Dark chocolate is a good source of healthy fats, minerals and antioxidants. It’s also incredibly dense and easy to digest. (Tip: add unsweetened chocolate chips to your trail mix or muesli cereal.)
Trail mix (nuts + dried fruit + dark chocolate)
Trail mix is a blend of the highest calorie health foods: dried fruits, nuts and chocolate. This gives you the carbs, fibre and phytonutrients from the dried fruits while also getting the healthy fats and minerals from the nuts and chocolate.
Muesli cereal (trail mix + milk)
Muesli cereal, like trail mix, is a blend of dried fruits and nuts. What makes muesli cereal especially powerful when you’re trying to eat more is that you can combine it with milk, kefir or yogurt, adding more calories and protein to the mix. (Tip: mix some protein powder into the milk to boost the protein content of your cereal without making it more filling.)
Protein shakes—especially whey protein shakes—are the easiest way for a guy with a small stomach to boost his protein intake. (Tip: experiment with using less water in your protein shakes, especially when having them alongside meals.)
Bananas are one of the most calorically dense fruits, and they’re also a great source of prebiotics, which is important for keeping your digestive system running smoothly. They also taste great in smoothies, can be sliced up and added to cereal, and make a great pre-workout snack (especially if you lift first thing in the morning).
White rice is the cheap bulking food. A cup of cooked white rice contains roughly 200 starchy carb calories, which are perfect for building muscle, and which digest easily. (Tip: Brown rice is usually marketed as being healthier because of its higher fibre content, but white rice is cheaper and easier to digest while being just as effective for building muscle.)
When you’re trying to eat more calories, a good blender will quickly become your best friend. When you blend foods, they become calorically denser, less filling, and easier to digest. And best of all, blending up foods doesn’t remove any nutritional value whatsoever. (Tip: struggling to eat enough leafy greens while bulking? Blend them up with some fruits and milk.)
Cheese is high in calories, contains a decent amount of protein, and makes food far more flavourful. Some cheeses, like parmesan, are also rich in probiotics, making them great for your digestive health. (Tip: parmesan can be added to almost any savoury food—chili, soup, sandwiches, eggs, etc—to intensify flavour, boost calories, and strengthen your digestive system.)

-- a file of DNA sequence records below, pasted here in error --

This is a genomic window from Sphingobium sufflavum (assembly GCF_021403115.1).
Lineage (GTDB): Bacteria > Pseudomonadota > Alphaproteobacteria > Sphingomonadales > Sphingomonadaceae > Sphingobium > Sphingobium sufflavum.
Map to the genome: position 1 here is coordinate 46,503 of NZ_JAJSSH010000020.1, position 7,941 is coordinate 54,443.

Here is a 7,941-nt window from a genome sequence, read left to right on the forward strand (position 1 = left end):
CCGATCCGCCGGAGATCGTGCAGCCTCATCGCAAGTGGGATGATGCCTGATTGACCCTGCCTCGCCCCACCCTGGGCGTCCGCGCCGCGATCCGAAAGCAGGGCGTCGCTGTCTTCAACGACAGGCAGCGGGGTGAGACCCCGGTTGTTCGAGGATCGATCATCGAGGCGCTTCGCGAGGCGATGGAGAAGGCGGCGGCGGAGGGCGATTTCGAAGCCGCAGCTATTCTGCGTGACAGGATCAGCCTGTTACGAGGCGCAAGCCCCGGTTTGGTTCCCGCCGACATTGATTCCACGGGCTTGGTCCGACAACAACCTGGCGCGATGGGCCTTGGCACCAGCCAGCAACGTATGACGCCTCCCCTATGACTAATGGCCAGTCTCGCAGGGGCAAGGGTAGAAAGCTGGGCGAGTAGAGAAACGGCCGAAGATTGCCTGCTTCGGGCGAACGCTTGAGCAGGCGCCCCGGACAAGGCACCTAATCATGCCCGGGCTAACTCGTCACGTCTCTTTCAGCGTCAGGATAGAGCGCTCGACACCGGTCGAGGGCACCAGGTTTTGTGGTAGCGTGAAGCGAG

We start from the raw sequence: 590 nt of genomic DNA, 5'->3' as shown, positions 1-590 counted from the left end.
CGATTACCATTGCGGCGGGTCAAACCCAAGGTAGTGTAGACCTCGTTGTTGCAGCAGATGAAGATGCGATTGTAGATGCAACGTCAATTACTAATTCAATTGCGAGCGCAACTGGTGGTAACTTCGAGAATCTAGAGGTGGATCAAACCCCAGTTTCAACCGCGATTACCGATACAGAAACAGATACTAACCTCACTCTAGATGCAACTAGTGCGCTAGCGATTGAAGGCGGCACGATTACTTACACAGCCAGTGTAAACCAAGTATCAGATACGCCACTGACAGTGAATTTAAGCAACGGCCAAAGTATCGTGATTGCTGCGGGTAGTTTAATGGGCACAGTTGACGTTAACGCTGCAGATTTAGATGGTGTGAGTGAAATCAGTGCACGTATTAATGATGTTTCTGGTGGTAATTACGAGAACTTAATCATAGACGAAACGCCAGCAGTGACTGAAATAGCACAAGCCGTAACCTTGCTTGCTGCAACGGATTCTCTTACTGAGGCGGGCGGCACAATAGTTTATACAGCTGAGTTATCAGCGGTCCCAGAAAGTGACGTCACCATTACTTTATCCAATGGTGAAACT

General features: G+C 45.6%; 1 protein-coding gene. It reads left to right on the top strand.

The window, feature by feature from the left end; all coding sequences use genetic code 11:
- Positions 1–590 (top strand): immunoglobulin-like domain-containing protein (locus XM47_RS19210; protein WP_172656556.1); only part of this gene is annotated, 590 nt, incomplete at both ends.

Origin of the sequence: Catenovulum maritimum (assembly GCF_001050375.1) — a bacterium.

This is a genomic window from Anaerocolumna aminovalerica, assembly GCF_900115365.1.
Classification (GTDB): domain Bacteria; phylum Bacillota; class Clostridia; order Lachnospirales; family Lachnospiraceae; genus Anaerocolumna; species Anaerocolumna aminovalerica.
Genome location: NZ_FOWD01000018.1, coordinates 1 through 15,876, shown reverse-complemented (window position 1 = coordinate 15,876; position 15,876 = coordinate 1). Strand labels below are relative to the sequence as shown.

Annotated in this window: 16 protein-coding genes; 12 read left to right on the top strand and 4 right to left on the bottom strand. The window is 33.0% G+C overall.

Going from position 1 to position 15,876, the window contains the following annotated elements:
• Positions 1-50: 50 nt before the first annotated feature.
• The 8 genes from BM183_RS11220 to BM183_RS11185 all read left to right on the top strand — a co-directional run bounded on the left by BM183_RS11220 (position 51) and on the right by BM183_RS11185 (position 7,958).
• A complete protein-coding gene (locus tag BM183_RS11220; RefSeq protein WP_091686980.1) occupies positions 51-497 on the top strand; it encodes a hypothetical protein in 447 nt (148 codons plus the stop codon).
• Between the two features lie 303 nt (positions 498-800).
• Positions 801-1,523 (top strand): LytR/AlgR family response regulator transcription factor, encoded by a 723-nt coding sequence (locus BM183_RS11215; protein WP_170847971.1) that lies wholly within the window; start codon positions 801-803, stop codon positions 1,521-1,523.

Yoghurt is high in protein and a great source of probiotics. It works well in smoothies, can be added to cereal, and makes for a great snack. When trying to eat more calories, choose full-fat yoghurt instead of the low-fat “diet” yoghurts that are becoming so common. (Tip: greek yoghurt is even higher in protein.)
Kefir made from milk
Kefir can be made by fermenting milk. The fermentation process eats up some of the sugars in the milk, leaving probiotics in its place. This makes kefir higher in protein than milk, and richer in probiotics than yogurt.
There’s a reason that bodybuilders (and Rocky) are notorious for drinking raw eggs to bulk up. Not only are they a fantastic source of vitamins and minerals, they’re also high in protein, healthy fats, and calories. However, be warned that there’s a small risk of salmonella poisoning, and so it’s important to choose high-quality eggs and drink them at your own risk. (Tip: cooked eggs are equally nutritious, but they’re also far more filling.)
Meat is often chewy and sinuous, making it quite filling and slow to digest. It’s common for guys who are trying to eat more calories to add more steak into their diet, as steak is so high in protein. However, if you choose ground meat instead, not only is it often cheaper, but it will also be far less filling and digest far more quickly.
Salmon (and other fatty fish)
Salmon is arguably the best meat for trying to eat more calories. It’s not only high in protein, but also full of fish oil. Moreover, it’s quite easy to chew and digest, making it one of the healthiest and least filling sources of protein. (Tip: Eating salmon twice per week is more than enough to get all the benefits from the healthy fats.)